Unlike other national finals, Iceland can’t be accused of playing it safe with Söngvakeppnin 2019. They’re tempting us with Hatari, all black leather, eyeliner and bleak social commentary. Despite the prickly sound of “Hatrið mun sigra”, at its heart the song has a pleasant pop melody and somehow Hatari manage to throw in a key change without it sounding like the tired old Eurovision cliché — a spoonful of sugar to help the medicine go down. Iceland needs to send this to Tel Aviv so the rest of Europe can have what they’re having.

2. Ívar Daníels – “Make Me Whole”
3. Daníel Óliver – “Licky Licky”
4. Kristina Bærendsen – “Mama Said”
5. Elli Grill, Skaði & Glymur – “Jeijó, keyrum alla leið”

Who are you favourites in Iceland’s Söngvakeppnin 2019? Can Iceland break their non-qualification streak? Let us know in the comments below.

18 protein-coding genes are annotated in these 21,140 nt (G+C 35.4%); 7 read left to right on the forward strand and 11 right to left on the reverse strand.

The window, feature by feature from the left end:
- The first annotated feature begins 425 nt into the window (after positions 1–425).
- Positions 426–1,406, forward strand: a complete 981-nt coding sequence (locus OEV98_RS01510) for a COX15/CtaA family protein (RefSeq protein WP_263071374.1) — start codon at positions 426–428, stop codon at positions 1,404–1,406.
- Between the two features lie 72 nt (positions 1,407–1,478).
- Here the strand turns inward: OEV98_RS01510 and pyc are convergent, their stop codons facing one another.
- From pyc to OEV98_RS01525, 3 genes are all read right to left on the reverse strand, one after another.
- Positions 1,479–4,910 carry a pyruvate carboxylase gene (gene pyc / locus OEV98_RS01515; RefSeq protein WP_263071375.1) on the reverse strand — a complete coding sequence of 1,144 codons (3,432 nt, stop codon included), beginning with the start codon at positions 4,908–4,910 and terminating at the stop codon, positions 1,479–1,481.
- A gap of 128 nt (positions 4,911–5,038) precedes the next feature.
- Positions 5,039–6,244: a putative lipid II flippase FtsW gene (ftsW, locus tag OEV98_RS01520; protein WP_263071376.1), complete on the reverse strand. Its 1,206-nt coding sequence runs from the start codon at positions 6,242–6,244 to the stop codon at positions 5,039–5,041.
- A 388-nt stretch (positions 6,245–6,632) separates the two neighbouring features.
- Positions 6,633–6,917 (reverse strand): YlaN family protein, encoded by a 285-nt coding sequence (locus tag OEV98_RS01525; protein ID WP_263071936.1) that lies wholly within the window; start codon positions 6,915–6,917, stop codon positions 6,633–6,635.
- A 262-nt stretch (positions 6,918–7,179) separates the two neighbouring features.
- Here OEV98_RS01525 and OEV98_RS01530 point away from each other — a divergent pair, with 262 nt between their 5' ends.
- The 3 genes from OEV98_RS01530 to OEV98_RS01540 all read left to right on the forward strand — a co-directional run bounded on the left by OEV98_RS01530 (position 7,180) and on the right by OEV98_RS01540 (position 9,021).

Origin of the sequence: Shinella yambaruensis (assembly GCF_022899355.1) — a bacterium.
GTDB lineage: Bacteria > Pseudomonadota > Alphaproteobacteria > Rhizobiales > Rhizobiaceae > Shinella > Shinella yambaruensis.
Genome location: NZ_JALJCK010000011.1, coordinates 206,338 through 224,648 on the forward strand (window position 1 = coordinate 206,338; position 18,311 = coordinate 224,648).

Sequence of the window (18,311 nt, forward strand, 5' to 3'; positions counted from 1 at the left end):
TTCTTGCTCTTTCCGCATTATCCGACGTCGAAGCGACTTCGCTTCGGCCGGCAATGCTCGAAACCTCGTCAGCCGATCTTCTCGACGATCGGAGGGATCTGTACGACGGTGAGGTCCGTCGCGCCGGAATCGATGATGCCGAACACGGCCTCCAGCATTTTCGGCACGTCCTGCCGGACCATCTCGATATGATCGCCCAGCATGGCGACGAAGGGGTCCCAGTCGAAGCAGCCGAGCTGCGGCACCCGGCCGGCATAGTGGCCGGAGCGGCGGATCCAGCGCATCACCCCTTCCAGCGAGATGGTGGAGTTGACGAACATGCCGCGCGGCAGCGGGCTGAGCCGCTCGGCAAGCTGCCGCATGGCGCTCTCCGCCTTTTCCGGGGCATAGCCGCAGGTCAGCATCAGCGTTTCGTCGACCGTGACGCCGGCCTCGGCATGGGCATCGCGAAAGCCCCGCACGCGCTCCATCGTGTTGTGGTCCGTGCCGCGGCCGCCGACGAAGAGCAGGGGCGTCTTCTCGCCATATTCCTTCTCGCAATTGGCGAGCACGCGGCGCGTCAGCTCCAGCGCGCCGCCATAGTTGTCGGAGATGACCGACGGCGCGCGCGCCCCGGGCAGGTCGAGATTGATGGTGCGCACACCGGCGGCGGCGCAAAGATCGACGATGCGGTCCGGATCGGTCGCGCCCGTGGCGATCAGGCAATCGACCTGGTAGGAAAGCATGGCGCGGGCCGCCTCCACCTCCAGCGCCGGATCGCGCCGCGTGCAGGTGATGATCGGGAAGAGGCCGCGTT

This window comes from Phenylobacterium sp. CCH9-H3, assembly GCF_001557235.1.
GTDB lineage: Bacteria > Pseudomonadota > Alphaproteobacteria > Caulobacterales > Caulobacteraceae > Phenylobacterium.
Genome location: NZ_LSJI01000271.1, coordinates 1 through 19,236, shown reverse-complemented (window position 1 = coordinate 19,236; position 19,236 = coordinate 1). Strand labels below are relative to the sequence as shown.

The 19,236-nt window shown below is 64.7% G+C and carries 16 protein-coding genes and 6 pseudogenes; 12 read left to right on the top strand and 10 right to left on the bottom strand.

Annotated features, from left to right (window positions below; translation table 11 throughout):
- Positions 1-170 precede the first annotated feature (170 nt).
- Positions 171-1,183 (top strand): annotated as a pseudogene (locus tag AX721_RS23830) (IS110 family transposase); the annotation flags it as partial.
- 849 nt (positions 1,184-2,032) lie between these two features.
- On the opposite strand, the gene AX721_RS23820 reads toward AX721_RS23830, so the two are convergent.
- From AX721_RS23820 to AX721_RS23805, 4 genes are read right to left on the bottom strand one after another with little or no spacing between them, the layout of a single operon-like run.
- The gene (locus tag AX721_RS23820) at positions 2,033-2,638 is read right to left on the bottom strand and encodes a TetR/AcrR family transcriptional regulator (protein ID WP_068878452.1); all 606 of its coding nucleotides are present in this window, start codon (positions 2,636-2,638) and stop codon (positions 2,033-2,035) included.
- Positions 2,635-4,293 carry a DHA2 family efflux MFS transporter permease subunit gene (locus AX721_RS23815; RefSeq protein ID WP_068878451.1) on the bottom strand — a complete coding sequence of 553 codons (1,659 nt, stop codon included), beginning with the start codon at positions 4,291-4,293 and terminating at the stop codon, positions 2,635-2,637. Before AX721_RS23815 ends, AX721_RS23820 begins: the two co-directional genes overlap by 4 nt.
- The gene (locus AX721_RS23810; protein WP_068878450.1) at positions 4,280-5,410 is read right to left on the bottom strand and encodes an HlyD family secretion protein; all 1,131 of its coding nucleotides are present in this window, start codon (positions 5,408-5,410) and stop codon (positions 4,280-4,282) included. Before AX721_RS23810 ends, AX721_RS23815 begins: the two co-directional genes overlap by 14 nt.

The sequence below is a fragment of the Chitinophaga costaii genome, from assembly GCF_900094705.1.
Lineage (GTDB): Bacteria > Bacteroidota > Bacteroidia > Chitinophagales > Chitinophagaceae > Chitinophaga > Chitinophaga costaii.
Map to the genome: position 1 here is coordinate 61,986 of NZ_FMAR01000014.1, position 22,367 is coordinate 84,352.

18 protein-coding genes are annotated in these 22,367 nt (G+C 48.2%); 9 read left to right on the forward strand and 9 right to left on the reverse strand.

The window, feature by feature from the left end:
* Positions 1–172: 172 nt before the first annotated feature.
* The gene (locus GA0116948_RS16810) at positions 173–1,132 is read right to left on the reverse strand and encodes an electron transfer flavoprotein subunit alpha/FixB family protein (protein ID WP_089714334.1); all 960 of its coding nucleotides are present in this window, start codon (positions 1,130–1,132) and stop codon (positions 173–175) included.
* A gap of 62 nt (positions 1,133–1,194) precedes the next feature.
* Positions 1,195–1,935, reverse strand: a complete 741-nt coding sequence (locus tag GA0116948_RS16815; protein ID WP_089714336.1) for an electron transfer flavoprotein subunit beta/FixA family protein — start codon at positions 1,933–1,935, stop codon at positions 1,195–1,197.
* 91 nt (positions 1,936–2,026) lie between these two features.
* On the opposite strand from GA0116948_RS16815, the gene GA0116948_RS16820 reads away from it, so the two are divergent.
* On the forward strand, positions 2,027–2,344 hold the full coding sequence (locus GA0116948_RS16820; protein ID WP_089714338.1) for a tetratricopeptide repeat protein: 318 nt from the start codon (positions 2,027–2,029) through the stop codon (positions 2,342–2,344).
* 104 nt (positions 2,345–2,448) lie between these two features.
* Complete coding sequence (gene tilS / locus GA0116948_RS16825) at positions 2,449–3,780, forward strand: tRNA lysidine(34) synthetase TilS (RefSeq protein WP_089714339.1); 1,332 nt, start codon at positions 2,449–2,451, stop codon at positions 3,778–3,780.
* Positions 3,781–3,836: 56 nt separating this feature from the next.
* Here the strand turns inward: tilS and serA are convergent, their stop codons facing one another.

Read more Iceland news here

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de to
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de to

super

de to
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de to

great

Deerlover
Guest
Deerlover

Deerlover picks Hatari, though I would prefer some deer/meese imagery in one of these performances.

Jake Dallas
Guest
Jake Dallas

I have news. Hatari and Hera Bjork make the final.

Alex
Guest
Alex

I love Hatari’s entry, it will stand out like Lordi. However, their political messages against Israel might block their chances for success or even receive backlash and sabotage in Israel. However, they are the ones who can bring the best result for Iceland.

Remember Iceland came 2nd in 1999 Jerusalem 🙂

ESCaddict
Guest
ESCaddict

I hope Iceland don’t make the same mistake as Australia & reject the interesting song. Of course, Hatari is the one to go to Tel Aviv.

marcus (Day One)
Guest
marcus (Day One)

Hatari have said they only want to protest against Israel and get Iceland disqualified.

Joe
Guest

I just saw this:
https://twitter.com/elainovision/status/1094325365500194817

Now I don’t know what to believe anymore. 😛

Colin
Guest
Colin

Wiwibloggs, why do you keep removing my short comments?
In short – For the THIRD TIME – HATARI.

Skiwalko
Guest
Skiwalko